Vietnam’s civil society

Author: Thiem Bui, University of Queensland

Recent political, social and economic circumstances in Vietnam have inspired a renewed interest in the development of civil society.

A political vibrancy has developed that is potentially capable of navigating the repressive structural constraints and hegemonic power of the party-state.

After Doi Moi in the early 1990s, many of Vietnam’s political commentators were writing with euphoria about the prospect of a nascent civil society. They were surprised by the proliferation of non-governmental organisations and associations, the increasing freedom of the press and media due to the declining salience of state ideology, and the loosening of the state’s political control over society. The arrival of an international donors’ community with a neoliberal economic agenda to buttress the fledgling ‘civil society’ encouraged optimism about the prospect of substantive democratisation. Meanwhile, the challenge mounted by political dissidents and a number of pro-democracy activist organisations, both at home and in exile, assisted to further diversify the dimensions of civil society.

However, the hope of meaningful civil society development and democratisation was initially dismissed as liberal idealism. The elitism of — and structural ties between — civil society associations/NGOs and the party-state have contributed to the resilience of the party-state by generating a façade of state legitimacy. Additionally, liberal pro-democracy activists underestimated the repressive reaction of the party-state, both violent and non-violent, when dealing with direct political opposition. Most political opposition groups were heavily crushed and dissidents were given severe sentences.

Changing dynamics in the economy and politics in recent years have further highlighted the need for civil society development. Vietnam is now considered a middle-income country, resulting in international donors withdrawing aid from a number of development areas, and a decrease in official development assistance grants. As such, the country has entered the longest period of economic slowdown since Doi Moi. Economic mismanagement, rampant corruption, the rise of a rent-seeking state, and the poor quality of various basic welfare services provided by the state have stimulated further  social dissatisfaction and criticisms over the effectiveness of the state’s governance.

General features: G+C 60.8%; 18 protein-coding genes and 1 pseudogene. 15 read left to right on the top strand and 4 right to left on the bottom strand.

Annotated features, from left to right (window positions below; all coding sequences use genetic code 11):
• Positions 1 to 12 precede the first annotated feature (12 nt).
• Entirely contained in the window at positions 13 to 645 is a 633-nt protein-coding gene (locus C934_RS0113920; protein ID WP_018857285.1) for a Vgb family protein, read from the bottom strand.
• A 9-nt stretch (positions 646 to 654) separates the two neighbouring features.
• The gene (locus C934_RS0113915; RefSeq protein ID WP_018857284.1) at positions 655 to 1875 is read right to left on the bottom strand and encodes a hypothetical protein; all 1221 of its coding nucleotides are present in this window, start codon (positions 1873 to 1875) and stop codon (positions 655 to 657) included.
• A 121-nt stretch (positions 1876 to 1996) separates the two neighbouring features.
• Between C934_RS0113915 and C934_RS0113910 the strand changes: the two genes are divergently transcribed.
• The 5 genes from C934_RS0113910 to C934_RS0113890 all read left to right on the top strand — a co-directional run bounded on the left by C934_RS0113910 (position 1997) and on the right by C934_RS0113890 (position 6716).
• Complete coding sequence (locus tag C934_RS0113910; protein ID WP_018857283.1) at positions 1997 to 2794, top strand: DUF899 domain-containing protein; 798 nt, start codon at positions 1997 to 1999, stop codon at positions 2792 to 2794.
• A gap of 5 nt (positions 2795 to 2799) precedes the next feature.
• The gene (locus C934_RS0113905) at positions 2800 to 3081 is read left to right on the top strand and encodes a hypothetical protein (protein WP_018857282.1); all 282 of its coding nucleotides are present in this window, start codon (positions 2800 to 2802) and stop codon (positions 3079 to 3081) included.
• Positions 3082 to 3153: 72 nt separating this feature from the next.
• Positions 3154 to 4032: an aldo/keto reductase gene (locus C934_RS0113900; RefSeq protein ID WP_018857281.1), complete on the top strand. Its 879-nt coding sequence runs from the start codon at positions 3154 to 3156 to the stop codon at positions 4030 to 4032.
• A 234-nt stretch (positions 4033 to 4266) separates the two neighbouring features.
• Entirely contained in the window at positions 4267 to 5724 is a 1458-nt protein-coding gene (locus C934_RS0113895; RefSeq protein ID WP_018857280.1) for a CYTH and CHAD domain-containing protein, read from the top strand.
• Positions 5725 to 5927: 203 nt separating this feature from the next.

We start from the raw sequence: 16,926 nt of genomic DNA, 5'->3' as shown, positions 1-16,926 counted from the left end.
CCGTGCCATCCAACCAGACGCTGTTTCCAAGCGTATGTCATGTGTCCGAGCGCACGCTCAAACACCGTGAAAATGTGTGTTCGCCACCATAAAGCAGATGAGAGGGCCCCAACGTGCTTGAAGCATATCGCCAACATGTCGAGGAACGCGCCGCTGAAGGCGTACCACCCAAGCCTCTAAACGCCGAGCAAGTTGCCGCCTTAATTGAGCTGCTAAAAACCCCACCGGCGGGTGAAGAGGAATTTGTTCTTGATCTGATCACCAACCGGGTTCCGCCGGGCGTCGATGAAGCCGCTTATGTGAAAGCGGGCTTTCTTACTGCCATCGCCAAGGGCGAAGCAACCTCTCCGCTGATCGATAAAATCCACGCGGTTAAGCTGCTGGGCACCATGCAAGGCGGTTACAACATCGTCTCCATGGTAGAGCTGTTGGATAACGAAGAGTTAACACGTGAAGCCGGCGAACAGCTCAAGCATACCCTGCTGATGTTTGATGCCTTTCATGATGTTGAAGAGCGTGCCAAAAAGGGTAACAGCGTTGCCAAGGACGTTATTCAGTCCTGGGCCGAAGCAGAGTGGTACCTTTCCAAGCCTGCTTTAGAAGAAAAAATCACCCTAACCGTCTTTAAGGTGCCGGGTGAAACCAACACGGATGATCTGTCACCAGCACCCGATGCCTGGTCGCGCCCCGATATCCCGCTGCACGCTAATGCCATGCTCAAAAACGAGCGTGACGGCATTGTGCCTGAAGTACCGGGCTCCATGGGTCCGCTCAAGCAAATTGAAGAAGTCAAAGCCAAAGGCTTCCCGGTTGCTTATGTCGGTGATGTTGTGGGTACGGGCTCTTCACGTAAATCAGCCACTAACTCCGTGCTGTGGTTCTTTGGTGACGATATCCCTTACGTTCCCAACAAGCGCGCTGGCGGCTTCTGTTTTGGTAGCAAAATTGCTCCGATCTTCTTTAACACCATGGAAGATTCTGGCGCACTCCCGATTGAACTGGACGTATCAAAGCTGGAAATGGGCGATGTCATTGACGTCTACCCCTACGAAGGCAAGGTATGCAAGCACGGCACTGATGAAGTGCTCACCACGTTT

‘Petition 72’ initiated in February this year by a ‘loyal opposition’ group gained wide support, and represents a liberal response to the efforts by the party-state to amend the current Soviet-style 1992 Constitution. The level of tolerance exercised by the party-state over Petition 72, and subsequent similar criticism from various groups over the draft constitutional amendments on the grounds of its limitations over civil and political rights, is particularly phenomenal. The preparation and submission of a ‘shadow report’ in June 2013 by more than 60 local NGOs under the UN Human Rights Council’s Universal Periodic Review, as a mechanism to assess the Vietnamese state’s implementation of obligations on human rights, is the first of its kind in Vietnam’s history.

Meanwhile, on 16 August 2013, the appeal court in Long An province halved the sentences of two high-profile political activists that had been convicted with the crime of ‘conducting propaganda against the state’, resulting in one being released on probation and the other having their sentence reduced to four years’ imprisonment. This is the first case in which sentences have been reduced so significantly for such political acts, and many observers were very surprised by the decision. Earlier in the year, too, fish farmers who had resorted to violence against the state’s law enforcement squad during an illegal land eviction in Hai Phong province also received more lenient sentences from the appeal court.

From a liberal perspective, the fundamental preconditions for a new phase of civil society development have long been in place, and can now take on more substantive qualities. The expansion of the middle class after some decades of capitalist development, and the rising power of social media and individual blogging, have given those with liberal ideals new confidence in civil society. Furthermore, Vietnam’s China policy has become a critical question for Vietnamese politics. A series of anti-China demonstrations during the summers of 2011 and 2012 signal a new era of protest politics in a country where rules and norms are now being subject to serious contestations. Finally, the issues of human rights and rights-based approaches have gained more importance on the state’s agenda, and the practices of many local NGOs have moved beyond their typically donor-driven scope.

There is little conclusive evidence yet to confirm any normative ideals of Vietnam’s civil society. But it is clear that many phenomenal changes have moved civil-society development from the background to the forefront of the political scene, suggesting something has vitally changed. In coping with the new realities indicated by the practices and attitudes of both the party-state and civil society, those of the liberal persuasion may find it difficult to grasp a more nuanced account of the subtle changes taking place.

Thiem Bui is a PhD scholar at the University of Queensland.

SHARE: